Should You be Asking For Feedback?
I got involved in a potential investment recently and then ran it past my financial advisor, who immediately told me to walk away. Initially, I justified continuing with the investment by telling myself he didn’t understand this type of opportunity, he was more of a stocks and shares guy. Then my wife reminded me, why have an advisor and ask his opinion if you are just going to ignore it and she was 100% right, of course.
It reminded me of a moment with my business partner. We were asking for feedback after all our workshops and one thing we asked was for them to order the content in terms of how useful they found each section. He saw something he didn’t like, so started to justify why one particular element was ranked at the bottom. I stopped him. Why ask if we are not going to listen. I also reminded him, it was just one person.
One thing you learn quickly with usability lab work, I ran a user experience business a few years back, once you get six people, then you have a significant level of information you can act on. Online, the key when you have a small sample is focusing on free text forms more than the poll style feedback in surveys. With this approach, you spot patterns of feedback quickly and can react. You don’t push people down the route you want to hear, you let them say anything and if you get patterns here, you know its meaningful and you must listen. The chances of two or three separate people all making the same observation and it is wrong, that’s pretty slim.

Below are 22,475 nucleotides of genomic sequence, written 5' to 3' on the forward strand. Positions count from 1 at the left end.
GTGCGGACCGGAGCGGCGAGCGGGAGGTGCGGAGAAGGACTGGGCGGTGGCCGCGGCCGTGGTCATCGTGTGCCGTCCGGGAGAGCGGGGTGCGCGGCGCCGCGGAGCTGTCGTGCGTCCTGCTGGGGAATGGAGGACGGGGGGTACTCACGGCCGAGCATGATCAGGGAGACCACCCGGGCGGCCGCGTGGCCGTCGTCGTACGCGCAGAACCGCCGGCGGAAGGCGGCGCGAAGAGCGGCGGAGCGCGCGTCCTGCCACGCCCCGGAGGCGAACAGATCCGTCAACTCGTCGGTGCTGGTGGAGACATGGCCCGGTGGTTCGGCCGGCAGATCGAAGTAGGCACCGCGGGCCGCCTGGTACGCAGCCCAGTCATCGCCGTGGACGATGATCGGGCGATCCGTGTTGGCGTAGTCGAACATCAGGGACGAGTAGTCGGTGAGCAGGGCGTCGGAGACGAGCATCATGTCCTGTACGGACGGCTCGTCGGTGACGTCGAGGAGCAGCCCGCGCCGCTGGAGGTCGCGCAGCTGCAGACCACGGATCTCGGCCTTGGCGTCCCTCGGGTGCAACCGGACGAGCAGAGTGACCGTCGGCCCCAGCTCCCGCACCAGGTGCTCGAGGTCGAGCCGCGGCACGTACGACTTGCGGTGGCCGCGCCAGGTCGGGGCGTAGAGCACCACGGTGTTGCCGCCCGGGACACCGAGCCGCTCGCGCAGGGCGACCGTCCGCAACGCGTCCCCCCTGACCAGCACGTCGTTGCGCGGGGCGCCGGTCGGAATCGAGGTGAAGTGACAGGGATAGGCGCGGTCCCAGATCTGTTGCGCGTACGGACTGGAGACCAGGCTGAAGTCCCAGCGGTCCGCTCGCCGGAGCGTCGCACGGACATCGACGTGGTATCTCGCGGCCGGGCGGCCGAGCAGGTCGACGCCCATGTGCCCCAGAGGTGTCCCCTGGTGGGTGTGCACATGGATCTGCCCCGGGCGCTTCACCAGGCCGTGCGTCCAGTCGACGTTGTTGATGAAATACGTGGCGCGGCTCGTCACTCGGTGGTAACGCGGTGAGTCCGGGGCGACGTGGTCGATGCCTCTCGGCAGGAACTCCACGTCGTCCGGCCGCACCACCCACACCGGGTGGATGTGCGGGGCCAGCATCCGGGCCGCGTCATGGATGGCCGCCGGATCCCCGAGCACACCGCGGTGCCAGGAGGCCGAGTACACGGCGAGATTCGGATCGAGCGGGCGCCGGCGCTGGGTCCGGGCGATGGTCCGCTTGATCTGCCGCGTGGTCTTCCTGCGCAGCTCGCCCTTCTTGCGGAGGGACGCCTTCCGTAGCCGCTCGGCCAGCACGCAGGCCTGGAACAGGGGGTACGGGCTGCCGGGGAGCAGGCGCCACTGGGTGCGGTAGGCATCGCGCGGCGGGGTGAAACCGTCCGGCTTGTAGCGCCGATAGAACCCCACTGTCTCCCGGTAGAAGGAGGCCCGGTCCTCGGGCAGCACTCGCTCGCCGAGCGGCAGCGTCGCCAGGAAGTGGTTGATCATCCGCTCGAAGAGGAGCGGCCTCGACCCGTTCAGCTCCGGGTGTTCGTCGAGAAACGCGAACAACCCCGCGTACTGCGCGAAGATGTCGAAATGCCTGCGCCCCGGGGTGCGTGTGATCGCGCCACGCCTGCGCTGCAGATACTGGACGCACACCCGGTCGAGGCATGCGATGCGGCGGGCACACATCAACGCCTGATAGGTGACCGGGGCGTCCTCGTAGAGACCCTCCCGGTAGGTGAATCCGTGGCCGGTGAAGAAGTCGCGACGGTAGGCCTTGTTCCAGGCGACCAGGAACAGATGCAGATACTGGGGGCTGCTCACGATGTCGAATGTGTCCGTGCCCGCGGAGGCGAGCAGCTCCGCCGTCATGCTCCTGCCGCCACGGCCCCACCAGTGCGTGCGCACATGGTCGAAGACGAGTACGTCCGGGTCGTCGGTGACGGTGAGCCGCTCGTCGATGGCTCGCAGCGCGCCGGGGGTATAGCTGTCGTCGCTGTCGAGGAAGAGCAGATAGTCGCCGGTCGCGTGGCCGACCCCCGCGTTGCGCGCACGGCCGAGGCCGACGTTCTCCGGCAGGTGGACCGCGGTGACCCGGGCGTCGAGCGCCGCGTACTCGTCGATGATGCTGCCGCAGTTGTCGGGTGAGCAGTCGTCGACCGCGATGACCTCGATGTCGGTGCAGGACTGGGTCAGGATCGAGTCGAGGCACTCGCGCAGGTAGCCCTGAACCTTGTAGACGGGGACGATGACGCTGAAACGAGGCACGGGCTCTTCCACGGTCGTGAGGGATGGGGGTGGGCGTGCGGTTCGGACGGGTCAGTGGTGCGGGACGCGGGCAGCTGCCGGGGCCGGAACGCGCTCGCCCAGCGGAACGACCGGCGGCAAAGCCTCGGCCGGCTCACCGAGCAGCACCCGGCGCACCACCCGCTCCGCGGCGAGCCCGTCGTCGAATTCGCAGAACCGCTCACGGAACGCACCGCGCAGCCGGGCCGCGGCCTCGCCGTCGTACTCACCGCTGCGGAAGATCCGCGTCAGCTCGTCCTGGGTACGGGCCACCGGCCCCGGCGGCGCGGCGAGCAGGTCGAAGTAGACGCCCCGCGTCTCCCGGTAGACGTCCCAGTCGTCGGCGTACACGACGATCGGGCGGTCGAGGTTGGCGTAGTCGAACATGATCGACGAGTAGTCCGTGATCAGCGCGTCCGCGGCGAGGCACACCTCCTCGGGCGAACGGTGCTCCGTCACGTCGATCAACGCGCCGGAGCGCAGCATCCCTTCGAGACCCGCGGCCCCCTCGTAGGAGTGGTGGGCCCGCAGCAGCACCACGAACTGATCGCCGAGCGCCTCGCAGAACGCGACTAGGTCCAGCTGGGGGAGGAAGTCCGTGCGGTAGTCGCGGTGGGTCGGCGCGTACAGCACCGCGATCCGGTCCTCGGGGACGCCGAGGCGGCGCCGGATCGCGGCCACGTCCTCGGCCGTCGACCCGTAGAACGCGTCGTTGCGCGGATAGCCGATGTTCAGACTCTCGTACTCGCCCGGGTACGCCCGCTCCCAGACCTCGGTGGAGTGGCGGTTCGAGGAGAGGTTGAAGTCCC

When Not to Ask For Feedback
Of course, you don’t have to ask for feedback, it’s perfectly ok to believe 100% in your own plan. If you are that person, with such a passion for what you are doing, then don’t waste time, because you have the opposite effect, asking for information you are not going to listen to could offend your customers and certainly will waste your time and potentially frustrate you.
When I say a passion, this is when you know exactly what you want to do. You are launching something new, totally different. So will people understand that until it’s complete? Maybe not. As the popular story goes, if Ford listened to customers, we’d all be riding on faster horses and not driving cars.
This works for new innovation. It works if you have a single vision you are determined to get out. But remember, once you do get that out, once you get some initial traction, maybe that’s the time to start getting feedback. But only if you are prepared to act on it!